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Sector Insights

Liability issues in cold chain transportation

29.05.2018 Maritime, Commodities & trade

Joanne Waters

Joanne Waters Senior Registered Foreign Lawyer (England & Wales)

Imagine the scenario: A shipper has arranged for a cargo of frozen food goods to be shipped from Europe to Asia by sea. 

On arrival in Asia, the goods are found to be defrosted and no longer fit for human consumption. On closer inspection, it becomes clear that the reefer container temperature was set at +10°C rather than -10°C as instructed to the Carrier in the booking note. 

The consignees claim under their cargo insurance and the cargo underwriters sue the Carrier under the sea waybill to recover the losses.

The Carrier wants to know what, if any, defences it has to the claim.

On a first reading, you might think that’s a tough one for the Carrier to escape from given that the booking note expressly gave instructions for the cargo to be carried at a minus temperature but the reefer was set at a positive temperature. But, as with all contracts, it’s important to look more closely at the terms and conditions to determine exactly where liability lies.

In this case, the standard terms and conditions incorporated into the sea waybill were clear: setting the temperature of the reefer container and ensuring that the temperature was correct was exclusively the shipper’s responsibility. Further evidence demonstrated that when the reefer was loaded by the shipper’s agents at the cold storage warehouse onto a truck for on-carriage to the load port, the loading supervisor had signed a declaration that the reefer temperature was set correctly. As a result, the carrier was able to achieve a nuisance level settlement with the cargo underwriters.

This example demonstrates the importance of contractual terms in managing the risks inherent in cold chain logistics. Drafting a contract or standard terms and conditions that clearly apportion liability for damage allows a logistics operator to more accurately assess its risk and in turn, price in that risk to its contract and / or obtain adequate insurance to mitigate that risk.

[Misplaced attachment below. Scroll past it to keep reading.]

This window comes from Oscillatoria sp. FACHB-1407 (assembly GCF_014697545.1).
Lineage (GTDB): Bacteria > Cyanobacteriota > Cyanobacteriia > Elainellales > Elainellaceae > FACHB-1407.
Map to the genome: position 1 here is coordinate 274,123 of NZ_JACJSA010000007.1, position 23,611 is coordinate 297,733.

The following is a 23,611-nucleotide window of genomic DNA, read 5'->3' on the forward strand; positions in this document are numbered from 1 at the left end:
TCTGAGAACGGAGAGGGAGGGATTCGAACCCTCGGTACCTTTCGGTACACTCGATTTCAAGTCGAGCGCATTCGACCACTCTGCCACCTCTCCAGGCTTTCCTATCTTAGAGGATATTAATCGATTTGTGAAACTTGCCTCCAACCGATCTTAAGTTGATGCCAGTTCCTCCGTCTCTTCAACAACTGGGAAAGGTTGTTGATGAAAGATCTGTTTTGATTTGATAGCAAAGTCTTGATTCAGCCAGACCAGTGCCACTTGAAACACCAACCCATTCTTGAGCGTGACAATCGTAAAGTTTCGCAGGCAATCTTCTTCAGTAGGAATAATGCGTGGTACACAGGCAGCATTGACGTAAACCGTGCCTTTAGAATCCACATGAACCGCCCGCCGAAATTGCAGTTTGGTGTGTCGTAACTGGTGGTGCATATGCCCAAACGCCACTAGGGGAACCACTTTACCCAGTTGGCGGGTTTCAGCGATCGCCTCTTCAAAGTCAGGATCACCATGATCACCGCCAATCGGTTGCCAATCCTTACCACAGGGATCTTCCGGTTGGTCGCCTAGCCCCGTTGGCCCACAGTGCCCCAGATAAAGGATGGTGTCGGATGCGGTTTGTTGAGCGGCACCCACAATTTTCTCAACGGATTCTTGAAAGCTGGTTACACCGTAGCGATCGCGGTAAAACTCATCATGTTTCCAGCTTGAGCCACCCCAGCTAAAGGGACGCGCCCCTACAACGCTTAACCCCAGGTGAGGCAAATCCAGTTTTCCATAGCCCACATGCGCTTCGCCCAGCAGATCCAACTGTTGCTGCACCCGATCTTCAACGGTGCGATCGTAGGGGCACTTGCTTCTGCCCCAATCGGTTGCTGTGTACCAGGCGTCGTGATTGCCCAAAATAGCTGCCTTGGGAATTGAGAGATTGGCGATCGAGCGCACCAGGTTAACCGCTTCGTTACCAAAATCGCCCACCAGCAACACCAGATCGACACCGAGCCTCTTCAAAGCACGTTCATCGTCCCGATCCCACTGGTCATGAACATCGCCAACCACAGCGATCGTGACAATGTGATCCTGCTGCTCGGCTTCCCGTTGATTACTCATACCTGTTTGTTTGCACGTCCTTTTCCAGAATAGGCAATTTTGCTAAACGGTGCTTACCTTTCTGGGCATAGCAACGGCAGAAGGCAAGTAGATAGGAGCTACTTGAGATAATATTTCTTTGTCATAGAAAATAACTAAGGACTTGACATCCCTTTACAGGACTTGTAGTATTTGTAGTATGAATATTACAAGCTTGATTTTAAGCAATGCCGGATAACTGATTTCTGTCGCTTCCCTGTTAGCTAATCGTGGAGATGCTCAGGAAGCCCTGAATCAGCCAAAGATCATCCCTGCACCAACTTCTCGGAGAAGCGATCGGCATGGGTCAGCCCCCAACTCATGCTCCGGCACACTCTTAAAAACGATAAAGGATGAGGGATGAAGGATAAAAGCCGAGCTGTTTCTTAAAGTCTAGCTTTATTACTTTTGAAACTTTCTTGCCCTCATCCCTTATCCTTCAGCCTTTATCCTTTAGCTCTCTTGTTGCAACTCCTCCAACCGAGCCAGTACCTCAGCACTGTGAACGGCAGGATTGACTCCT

Some of the key contractual mechanisms that can help achieve this are as follows:

Form of contract

>  Consider using a form of contract which is not automatically subject to liability regimes giving you more freedom to incorporate limits or exclusions of liability.

>  Enter into back-to-back contracts with the customer and service provider where possible.  If not wholly possible at least seek to include back-to-back limits and exclusions of liability.  Seek to include indemnity provisions in both contracts to assist with pursuing recourse claims.

Include clauses that clearly define the periods and limits of responsibility, eg:

>  State which party is responsible for setting the temperature of a reefer container and liable for any damage occurring as a result of incorrect temperature setting.

>  State what level of responsibility you are accepting as regards shipper-packed containers.

>  State when your period of responsibility for caring for the goods begins and ends.

>  State which party is responsible for pre-cooling the container and cargo to avoid “hot stuffing”.

>  Expressly exclude liability for consequential losses.

>  Include list of defences / exceptions to liability in contracts not compulsorily subject to the Hague / Hague Visby Rules.

>  Exclude liability for inherent vice / inevitability of damage.  To assist in proving the existence of inherent vice, consider including a clause entitling you to inspection of the cargo and, if possible, a clause regarding a right to copies of certain key documents such as temptales data / the data logger records / any pre-shipment surveys.

Evidence of condition on loading

>  State that as regards shipper-packed and / or refrigerated goods, the bill of lading shall be a receipt only and the remarks “in apparent good order and condition” on the face of the bill do not constitute prima facie evidence that the cargo was loaded in good condition / at the required temperature.

>  Consider including an express warranty from the shipper that cargo is, upon handover into your custody, in a condition so as to withstand the ordinary incidents of the intended voyage.

Whilst it is not possible to exclude the risk of liability completely, it is possible to narrow the scope of liability or increase the scope for defences to a claim using contractual terms. 

Article authors:

Joanne Waters